S-Glutathionylation of p47phox sustains superoxide generation in activated neutrophils.

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TitleS-Glutathionylation of p47phox sustains superoxide generation in activated neutrophils.
Publication TypeJournal Article
Year of Publication2018
AuthorsNagarkoti S, Dubey M, Awasthi D, Kumar V, Chandra T, Kumar S, Dikshit M
JournalBiochim Biophys Acta
Volume1865
Issue2
Pagination444-454
Date Published2018 Feb
ISSN0006-3002
Abstract

Post-translational modifications (PTMs) induced conformational changes of proteins can cause their activation or inactivation. Neutrophils clear pathogen through phagocytosis and oxidative burst generation, while participate in inflammation through sustained and uncontrolled generation of ROS. In activated PMNs, cytosolic NOX-2 subunit p47phox following phosphorylation interacts with p67phox, p40phox and along with Rac2 translocate to the membrane. Phosphorylation of p47phox subunit occurs in both short spurts as well as sustained ROS generation, suggesting towards the unidentified molecular mechanism(s) driving these two diverse outcomes by various stimuli. The present study demonstrates that in PMA or NO treated neutrophils a subunit of NOX2, p47phox gets glutathionylated to sustain ROS generation along with a decrease in catalase, Grx-1 activity and change in GSH/GSSG ratio. Surprisingly, fMLP treated cells neither showed sustained ROS production nor glutathionylation of p47phox. S-Glutathionylation was always secondary to phosphorylation of p47phox and inhibition of glutathionylation did not alter phosphorylation but specifically impaired sustained ROS production. Interestingly, forced S-glutathionylation of p47phox converted the fMLP induced ROS generation into sustained release of ROS. We then identified the glutathionylation susceptible cysteine residues of p47phox by LC-MS/MS with IAM switch mapping. Site-directed mutagenesis of cysteine residues further mitigated p47phox S-glutathionylation. Thus, we demonstrate that p47phox S-glutathionylation plays an essential key role in the sustained ROS generation by human neutrophils.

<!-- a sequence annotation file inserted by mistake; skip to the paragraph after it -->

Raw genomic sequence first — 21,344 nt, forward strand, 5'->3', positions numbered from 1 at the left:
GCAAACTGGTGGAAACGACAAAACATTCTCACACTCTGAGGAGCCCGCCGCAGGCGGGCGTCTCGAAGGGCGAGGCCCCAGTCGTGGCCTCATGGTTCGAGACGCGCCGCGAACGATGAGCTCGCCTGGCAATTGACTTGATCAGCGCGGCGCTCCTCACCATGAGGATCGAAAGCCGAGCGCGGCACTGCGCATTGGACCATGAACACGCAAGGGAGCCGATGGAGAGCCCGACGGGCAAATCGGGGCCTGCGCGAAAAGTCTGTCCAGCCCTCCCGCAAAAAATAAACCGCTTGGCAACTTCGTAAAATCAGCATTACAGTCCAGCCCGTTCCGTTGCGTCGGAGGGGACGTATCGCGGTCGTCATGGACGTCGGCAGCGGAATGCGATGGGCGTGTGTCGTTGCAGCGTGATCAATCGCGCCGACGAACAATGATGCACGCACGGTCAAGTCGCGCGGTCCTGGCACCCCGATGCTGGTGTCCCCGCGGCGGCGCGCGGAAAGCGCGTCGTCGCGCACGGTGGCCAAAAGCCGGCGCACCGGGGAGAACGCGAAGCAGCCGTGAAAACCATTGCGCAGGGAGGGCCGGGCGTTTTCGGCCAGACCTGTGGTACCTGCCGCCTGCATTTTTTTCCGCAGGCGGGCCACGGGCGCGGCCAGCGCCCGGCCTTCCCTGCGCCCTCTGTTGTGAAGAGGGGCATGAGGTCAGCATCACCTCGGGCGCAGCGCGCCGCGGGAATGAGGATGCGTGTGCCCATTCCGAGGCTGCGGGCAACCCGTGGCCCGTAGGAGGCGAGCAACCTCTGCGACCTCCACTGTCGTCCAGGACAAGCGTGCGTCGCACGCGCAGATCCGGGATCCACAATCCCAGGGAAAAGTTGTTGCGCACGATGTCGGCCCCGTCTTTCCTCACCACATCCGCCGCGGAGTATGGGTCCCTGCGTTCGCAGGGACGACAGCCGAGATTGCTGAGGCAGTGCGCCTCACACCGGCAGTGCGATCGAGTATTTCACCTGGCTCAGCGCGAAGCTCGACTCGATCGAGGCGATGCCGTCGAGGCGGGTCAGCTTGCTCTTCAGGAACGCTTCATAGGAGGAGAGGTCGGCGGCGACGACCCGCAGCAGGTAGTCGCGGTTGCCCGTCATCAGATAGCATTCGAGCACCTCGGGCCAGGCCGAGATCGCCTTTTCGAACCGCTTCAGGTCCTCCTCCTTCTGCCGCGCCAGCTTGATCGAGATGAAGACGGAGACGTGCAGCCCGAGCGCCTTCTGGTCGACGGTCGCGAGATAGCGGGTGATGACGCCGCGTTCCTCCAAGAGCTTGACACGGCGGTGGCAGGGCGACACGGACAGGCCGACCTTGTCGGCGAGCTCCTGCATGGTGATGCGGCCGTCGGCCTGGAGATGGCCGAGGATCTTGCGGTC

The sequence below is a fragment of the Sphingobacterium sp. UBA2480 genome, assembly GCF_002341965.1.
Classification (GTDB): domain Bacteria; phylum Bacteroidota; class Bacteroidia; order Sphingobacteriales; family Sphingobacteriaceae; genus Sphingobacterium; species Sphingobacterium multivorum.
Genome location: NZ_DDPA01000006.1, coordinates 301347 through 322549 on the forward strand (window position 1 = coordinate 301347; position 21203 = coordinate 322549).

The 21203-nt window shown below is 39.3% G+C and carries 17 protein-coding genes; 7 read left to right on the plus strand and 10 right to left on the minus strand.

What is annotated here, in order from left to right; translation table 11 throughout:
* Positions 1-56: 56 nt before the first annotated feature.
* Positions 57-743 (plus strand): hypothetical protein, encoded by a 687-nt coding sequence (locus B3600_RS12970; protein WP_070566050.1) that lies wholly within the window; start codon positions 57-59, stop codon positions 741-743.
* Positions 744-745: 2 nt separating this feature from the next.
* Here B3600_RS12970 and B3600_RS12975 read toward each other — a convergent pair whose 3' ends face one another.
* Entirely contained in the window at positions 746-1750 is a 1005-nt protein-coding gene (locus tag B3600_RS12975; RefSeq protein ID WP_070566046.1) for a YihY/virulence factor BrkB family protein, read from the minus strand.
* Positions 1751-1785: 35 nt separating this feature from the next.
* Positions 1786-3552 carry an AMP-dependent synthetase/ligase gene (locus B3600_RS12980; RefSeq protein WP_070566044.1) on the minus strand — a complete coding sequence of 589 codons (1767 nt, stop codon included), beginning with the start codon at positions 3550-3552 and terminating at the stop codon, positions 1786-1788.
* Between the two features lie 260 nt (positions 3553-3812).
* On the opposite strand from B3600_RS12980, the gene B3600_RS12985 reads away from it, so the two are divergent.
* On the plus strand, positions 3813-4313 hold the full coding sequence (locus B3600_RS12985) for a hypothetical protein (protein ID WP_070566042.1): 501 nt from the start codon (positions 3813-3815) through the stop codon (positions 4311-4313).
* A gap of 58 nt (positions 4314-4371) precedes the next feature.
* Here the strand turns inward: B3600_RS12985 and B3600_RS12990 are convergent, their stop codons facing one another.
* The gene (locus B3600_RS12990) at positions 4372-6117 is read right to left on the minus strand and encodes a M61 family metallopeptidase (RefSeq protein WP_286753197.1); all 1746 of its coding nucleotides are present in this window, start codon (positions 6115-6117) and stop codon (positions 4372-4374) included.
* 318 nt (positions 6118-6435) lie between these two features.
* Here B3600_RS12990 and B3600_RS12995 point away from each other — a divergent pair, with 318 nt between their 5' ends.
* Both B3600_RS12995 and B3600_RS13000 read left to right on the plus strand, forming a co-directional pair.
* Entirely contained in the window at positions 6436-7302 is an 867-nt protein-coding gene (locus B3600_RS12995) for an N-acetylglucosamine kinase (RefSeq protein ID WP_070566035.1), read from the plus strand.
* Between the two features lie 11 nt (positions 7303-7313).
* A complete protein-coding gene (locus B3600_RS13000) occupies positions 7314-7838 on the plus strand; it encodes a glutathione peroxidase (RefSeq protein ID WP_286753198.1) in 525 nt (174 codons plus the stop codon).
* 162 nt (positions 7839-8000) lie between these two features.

DOI10.1016/j.bbamcr.2017.11.014
Alternate JournalBiochim. Biophys. Acta
PubMed ID29195919